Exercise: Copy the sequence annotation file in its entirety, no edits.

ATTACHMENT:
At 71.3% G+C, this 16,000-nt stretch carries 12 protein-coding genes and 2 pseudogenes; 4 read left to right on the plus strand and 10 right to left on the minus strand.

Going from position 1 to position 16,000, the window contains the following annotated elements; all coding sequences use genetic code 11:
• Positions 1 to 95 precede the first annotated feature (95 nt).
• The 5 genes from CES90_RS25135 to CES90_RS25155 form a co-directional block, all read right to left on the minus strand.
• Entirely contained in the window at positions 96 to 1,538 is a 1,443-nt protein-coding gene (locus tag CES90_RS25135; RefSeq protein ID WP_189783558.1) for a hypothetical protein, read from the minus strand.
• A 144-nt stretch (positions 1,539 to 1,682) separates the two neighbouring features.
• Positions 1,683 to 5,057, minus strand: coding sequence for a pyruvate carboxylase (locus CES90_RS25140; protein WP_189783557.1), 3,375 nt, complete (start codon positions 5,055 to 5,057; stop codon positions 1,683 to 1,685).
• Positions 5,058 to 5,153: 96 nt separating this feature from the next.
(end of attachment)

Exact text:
At 71.3% G+C, this 16,000-nt stretch carries 12 protein-coding genes and 2 pseudogenes; 4 read left to right on the plus strand and 10 right to left on the minus strand.

Going from position 1 to position 16,000, the window contains the following annotated elements; all coding sequences use genetic code 11:
• Positions 1 to 95 precede the first annotated feature (95 nt).
• The 5 genes from CES90_RS25135 to CES90_RS25155 form a co-directional block, all read right to left on the minus strand.
• Entirely contained in the window at positions 96 to 1,538 is a 1,443-nt protein-coding gene (locus tag CES90_RS25135; RefSeq protein ID WP_189783558.1) for a hypothetical protein, read from the minus strand.
• A 144-nt stretch (positions 1,539 to 1,682) separates the two neighbouring features.
• Positions 1,683 to 5,057, minus strand: coding sequence for a pyruvate carboxylase (locus CES90_RS25140; protein WP_189783557.1), 3,375 nt, complete (start codon positions 5,055 to 5,057; stop codon positions 1,683 to 1,685).
• Positions 5,058 to 5,153: 96 nt separating this feature from the next.